“In order to be effective, in this regard, one needs to be able to maintain an active relationship network. It’s a matter of knowing the right local advisors, the right boutiques as these tend to be the best channels for sourcing and making deals,” comments Stanca.

2017 can best de described as a seller’s market for private equity investing, with GPs keen to cash in on the attractive multiples gained. Mandarin only did the final close of its second fund vintage, MCP II, on 29 December 2015, and as such 2017 was too soon to make any exits. 

That being said, the team is currently working on three exits in the portfolio which it expects to conclude by the end of Q1, 2018.   
 
“The perception is that the current sellers market will likely continue,” says Stanca.

In a rising market environment where valuations show no sign of abating, identifying the right target acquisitions that can offer continued, future earnings growth is a key test for any PE manager, no matter what market they are operating in. 

Still, Stanca explains that being on the ground in Italy allows the team to scour the middle market and still pay relatively low multiples, relative to other parts of Europe. Mandarin’s Milan-based advisory team is strongly focused on trying not to pay too much. 

For example, this year, the average earnings multiples it paid for four acquisitions made in 2017 was less than 6x. That is only possible by scouting the market carefully. 

“Another factor involves finding niche leaders which have a strong market position and strong management. We bring expertise in terms of how to internationalise the business. We help them to enter new markets such as those in the Far East, which are the most interesting for Italian mid-market companies at present.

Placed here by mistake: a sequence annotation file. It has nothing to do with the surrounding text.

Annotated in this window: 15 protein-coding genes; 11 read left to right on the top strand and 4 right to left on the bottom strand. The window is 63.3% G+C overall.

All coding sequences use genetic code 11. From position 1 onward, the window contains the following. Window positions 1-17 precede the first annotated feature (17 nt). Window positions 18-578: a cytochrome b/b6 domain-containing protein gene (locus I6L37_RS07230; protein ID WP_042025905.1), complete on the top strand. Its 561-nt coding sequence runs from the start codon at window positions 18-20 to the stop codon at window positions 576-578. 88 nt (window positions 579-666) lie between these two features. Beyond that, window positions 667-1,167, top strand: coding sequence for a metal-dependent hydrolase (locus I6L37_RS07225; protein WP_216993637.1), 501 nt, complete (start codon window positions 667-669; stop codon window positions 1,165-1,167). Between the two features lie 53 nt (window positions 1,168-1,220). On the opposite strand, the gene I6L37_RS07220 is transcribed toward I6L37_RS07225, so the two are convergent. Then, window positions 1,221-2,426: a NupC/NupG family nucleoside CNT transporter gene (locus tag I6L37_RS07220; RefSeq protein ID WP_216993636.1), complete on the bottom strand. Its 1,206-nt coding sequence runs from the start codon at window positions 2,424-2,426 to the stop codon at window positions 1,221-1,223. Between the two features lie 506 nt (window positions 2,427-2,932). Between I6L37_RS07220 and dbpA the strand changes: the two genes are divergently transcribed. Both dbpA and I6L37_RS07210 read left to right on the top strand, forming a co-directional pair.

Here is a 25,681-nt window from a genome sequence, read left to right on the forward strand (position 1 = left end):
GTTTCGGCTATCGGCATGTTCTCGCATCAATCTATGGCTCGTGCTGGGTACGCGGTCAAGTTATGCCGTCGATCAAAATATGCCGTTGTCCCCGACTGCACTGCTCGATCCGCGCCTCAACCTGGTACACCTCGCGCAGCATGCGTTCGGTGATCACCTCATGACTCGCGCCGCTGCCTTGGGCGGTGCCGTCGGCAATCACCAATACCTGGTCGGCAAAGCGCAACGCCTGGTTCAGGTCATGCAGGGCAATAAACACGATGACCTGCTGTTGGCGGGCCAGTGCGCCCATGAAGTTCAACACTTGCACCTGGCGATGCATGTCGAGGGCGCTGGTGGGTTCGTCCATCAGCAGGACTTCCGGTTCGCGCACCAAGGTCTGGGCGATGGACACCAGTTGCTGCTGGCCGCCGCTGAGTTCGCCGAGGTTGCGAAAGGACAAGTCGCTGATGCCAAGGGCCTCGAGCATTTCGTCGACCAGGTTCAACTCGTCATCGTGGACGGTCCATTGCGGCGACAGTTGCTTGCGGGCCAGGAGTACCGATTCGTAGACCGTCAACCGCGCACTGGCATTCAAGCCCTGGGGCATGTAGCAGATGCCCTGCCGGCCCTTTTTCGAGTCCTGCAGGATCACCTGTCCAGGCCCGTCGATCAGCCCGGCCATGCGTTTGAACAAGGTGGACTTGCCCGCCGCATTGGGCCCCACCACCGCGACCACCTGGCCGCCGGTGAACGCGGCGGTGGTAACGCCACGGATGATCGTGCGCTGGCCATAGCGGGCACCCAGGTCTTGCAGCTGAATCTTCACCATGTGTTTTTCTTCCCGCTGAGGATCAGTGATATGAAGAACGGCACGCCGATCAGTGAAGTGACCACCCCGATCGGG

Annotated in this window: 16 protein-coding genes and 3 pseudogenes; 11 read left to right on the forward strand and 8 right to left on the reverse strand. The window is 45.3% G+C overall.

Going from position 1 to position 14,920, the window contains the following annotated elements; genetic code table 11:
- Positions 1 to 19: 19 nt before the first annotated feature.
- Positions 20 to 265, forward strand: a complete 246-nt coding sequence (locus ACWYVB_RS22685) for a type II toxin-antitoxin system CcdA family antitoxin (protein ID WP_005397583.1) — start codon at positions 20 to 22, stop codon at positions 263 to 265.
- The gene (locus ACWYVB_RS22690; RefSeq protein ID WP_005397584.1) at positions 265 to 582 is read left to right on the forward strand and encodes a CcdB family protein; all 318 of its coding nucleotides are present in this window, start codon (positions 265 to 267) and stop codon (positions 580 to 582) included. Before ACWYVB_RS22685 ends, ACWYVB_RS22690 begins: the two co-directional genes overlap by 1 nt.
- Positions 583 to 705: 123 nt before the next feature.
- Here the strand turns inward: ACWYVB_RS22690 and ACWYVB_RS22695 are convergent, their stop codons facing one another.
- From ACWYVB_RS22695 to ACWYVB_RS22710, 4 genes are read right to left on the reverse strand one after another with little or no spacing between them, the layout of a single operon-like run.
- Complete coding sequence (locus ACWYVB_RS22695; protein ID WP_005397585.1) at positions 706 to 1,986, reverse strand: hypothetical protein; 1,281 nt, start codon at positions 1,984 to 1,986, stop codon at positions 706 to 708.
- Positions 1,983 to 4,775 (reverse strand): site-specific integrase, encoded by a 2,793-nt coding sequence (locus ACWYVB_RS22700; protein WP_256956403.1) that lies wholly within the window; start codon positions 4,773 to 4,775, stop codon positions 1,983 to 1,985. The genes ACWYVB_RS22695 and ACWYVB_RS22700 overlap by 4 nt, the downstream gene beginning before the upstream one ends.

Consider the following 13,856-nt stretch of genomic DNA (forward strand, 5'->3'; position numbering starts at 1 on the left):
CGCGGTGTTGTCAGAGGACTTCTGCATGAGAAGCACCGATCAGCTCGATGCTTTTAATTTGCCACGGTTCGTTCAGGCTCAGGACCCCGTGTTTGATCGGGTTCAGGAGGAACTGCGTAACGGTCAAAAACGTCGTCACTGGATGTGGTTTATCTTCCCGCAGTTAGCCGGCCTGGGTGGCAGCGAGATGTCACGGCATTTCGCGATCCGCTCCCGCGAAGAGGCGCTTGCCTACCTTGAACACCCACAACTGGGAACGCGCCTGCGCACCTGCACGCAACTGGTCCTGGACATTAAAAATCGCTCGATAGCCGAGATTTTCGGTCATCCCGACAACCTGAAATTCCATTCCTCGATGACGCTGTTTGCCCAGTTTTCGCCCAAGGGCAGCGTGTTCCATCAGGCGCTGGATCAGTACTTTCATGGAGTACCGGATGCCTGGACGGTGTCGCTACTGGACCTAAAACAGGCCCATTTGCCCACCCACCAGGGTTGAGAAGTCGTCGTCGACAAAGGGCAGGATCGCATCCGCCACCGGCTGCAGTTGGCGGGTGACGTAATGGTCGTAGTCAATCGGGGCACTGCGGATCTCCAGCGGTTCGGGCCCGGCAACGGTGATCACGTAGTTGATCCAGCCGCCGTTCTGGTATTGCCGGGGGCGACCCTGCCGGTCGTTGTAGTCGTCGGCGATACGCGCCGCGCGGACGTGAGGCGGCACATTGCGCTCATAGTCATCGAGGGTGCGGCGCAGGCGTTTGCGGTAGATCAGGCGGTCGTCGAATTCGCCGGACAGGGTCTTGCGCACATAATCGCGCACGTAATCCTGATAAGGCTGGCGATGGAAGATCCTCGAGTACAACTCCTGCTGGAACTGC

“We therefore select companies that have strong market positioning, that are focused on the quality of the production process and which have good management teams. Ultimately, we want to help them to grow and make future acquisitions. If we buy a company turning over EUR50 million and we manage to turn that into EUR150 million, or we turn EUR8 million EBITDA into EUR15 million EBITDA, then we are generating the right sort of multiples for our investors,” explains Stanca. 

In terms of global investor interest in Italy, there are signs it is increasing. There was a period up until 2014 when Italy was off the LP radar but since 2015 there has been a steady uptick in interest. 

“Global investors tend to put Italy in the same investment basket as Spain, which is not fully correct because Spain is a less industrial market. 

“Spain has attracted more capital in the last couple of years than Italy but 2017 was a good year for Italian GPs and I expect that to continue in 2018.

“Yet, it is still a market that is viewed with some suspicion by global investors because of some problems that Italian GPs had 15 years ago. This has left a bit of a scar and as such investors still view Italy with more caution than they do other EU markets,” suggests Stanca.

Mandarin Capital is, like every other PE group, actively supporting those LPs who wish to make co-investments in target acquisitions. Given that the companies it looks at are relatively small, the size of co-investment tickets tends to be quite small also; approximately EUR5 million. 

“We see strong co-investor interest and we will continue to offer this to LPs. You have to in today’s marketplace. It helps us involve investors more deeply in investments and it gives them more of an understanding of what the investment issues are and how we deploy the investment strategy,” concludes Stanca.

Like this article? Sign up to our free newsletter

MOST POPULAR

FURTHER READING

Featured